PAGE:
(From a column published in the Ashland Times-Gazette, Loudonville Times-Shopper and other GateHouse Media publications.)

Few camping accessories have rocked my world as much as the tripod grill.

They’re portable enough to pack on canoe trips, durable, easy to set up and break down, and they allow you to regulate your cooking temperature. In fact, you can control the cooking temperature with such precision that my friends and I have roasted whole turkeys on tripod grills.

How durable? I’ve been doing canoe camping for nearly four decades and I’m on only my third tripod grill.

Which isn’t to say that you can use them and abuse them and expect them to last.

If you want to get some mileage on your grill, the first thing you’ll want to consider is the design. To the best of my knowledge, there are two basic designs on the market. One has nine leg sections, the other six.

One is what I call the Coghlan model. It’s marketed under different names, including Coleman. It has nine leg sections, a hub that accommodates a chain to raise and lower the grill and a slide at to the end of the chain that rides up and down one of the legs. The slide can be stopped (by friction) at any point, allowing you to keep the grill in place. The grill is about 18 inches in diameter.

The other design is made exclusively by Rome Industries. Rome’s Model 117EZ has only six leg sections, which attach at the top to three-way crossbars. The crossbars are attached to a round steel disk with a hole in the center. The chain that supports the grill is mounted through the hole and held in place with a large cotter pin. Rome grill features a folding 21-inch grill.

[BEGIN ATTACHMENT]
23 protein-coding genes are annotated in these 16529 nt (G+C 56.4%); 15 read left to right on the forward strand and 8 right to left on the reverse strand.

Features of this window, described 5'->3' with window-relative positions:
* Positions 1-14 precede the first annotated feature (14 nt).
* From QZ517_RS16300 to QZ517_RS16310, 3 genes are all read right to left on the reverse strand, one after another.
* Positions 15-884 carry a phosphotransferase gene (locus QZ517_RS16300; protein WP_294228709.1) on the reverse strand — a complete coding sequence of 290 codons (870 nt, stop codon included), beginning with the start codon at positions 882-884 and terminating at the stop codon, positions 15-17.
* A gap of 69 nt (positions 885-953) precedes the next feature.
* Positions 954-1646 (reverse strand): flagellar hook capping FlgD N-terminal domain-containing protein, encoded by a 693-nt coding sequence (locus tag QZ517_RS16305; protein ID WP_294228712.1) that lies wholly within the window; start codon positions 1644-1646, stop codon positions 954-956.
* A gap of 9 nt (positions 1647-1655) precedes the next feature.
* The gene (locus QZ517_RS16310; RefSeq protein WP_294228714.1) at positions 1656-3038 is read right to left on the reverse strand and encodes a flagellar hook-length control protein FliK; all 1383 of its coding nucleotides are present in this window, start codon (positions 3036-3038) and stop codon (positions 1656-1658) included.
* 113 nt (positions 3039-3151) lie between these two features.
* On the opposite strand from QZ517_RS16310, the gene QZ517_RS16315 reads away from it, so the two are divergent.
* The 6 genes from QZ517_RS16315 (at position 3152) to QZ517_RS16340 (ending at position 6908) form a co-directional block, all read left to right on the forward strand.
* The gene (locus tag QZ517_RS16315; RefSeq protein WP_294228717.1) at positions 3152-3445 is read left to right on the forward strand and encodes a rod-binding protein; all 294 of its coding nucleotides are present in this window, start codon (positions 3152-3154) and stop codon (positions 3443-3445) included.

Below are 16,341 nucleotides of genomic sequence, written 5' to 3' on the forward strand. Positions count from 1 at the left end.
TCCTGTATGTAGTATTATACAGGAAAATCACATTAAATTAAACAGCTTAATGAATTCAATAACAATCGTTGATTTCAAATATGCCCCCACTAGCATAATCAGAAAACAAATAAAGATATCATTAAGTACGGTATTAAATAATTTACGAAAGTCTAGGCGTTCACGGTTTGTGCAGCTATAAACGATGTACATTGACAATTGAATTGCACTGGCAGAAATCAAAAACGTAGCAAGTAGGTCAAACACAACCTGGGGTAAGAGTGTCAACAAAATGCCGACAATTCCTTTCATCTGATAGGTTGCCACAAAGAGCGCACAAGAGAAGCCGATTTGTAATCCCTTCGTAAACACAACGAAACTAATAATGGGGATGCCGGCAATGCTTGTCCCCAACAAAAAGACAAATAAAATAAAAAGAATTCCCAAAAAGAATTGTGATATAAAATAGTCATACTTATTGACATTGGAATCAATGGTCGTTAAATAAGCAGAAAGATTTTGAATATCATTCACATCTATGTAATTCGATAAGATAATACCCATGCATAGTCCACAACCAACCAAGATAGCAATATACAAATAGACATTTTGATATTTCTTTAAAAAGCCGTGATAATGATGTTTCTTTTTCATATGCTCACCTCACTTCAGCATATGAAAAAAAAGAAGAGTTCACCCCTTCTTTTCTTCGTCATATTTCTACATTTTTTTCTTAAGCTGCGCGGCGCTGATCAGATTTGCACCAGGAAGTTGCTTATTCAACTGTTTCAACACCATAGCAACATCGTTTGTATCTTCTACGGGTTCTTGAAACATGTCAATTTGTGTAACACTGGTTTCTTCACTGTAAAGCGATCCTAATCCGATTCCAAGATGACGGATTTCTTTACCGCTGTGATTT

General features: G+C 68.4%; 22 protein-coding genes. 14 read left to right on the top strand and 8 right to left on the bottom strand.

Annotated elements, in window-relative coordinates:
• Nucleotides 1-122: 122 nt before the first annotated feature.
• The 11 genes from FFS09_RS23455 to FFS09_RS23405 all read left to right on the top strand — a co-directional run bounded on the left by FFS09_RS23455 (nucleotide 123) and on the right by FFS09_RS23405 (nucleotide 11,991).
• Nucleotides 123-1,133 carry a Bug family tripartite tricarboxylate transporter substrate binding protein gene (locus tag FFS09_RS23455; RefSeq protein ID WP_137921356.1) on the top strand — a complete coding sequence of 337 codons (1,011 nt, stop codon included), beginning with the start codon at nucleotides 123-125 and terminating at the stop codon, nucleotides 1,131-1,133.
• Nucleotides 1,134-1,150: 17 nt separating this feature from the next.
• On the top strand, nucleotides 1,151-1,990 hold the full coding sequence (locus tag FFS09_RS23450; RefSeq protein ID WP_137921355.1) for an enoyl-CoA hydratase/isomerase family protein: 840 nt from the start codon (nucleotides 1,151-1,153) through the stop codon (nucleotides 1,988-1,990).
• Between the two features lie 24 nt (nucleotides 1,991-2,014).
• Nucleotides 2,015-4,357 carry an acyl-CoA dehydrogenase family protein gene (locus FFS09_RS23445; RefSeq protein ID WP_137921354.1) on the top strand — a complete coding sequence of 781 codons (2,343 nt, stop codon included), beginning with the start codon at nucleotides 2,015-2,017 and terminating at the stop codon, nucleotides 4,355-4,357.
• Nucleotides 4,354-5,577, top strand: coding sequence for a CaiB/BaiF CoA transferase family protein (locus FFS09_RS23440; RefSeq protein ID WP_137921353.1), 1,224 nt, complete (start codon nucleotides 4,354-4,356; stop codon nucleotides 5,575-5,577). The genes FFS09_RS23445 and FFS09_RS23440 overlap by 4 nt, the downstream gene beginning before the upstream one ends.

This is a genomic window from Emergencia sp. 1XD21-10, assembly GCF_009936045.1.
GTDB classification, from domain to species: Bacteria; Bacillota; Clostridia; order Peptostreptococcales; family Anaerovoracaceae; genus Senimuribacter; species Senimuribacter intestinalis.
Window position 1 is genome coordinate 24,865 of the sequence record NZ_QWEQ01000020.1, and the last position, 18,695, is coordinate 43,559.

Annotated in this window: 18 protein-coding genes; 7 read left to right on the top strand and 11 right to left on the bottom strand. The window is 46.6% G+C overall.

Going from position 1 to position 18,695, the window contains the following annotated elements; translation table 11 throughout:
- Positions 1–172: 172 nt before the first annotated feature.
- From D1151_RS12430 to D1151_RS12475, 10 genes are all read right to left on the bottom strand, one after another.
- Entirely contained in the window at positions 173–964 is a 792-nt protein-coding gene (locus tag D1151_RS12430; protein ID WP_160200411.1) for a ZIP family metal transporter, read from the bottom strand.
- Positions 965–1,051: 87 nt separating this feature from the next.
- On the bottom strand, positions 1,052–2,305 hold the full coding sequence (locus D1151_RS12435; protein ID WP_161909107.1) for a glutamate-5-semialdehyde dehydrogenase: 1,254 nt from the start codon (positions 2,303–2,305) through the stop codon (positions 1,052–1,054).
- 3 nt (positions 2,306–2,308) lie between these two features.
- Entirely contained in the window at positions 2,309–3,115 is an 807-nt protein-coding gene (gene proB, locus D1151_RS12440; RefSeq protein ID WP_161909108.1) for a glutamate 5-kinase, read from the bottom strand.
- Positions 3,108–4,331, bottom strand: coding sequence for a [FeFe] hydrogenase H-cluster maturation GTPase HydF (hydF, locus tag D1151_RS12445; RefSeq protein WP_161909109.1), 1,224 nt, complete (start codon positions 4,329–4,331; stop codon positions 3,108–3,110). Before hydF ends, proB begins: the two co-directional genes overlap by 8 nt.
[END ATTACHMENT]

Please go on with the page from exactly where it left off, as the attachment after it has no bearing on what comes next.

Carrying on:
I’ve had the Coghlan model and two Rome tripod grills. However, my Rome grills were of the old design — model 117. This was before Rome changed the design so the whole thing breaks down smaller. Not an improvement in my book. The old model had a 21-inch grill with a raised outer ring. It paid for itself in the sausages and brats it prevented from rolling into the fire.

That said, both designs have eliminated (or reduced) the problem of legs coming apart with the least provocation and dumping your supper onto the ground or into the fire. The Coughlan design uses shock cording (like the stuff inside your tent poles) to hold the leg sections together. Rome uses spring clips.

To my experience, the Rome tripod is more durable. I wouldn’t hesitate to buy either, but Rome would be my first choice.

Here are the good and bad of both:

Coghlan’s mechanism to raise and lower the grill is far superior to the Rome design. With the Rome Grill, you have to reach out over the fire, remove the cotter pin, raise or lower the chain, then reinsert the cotter pin.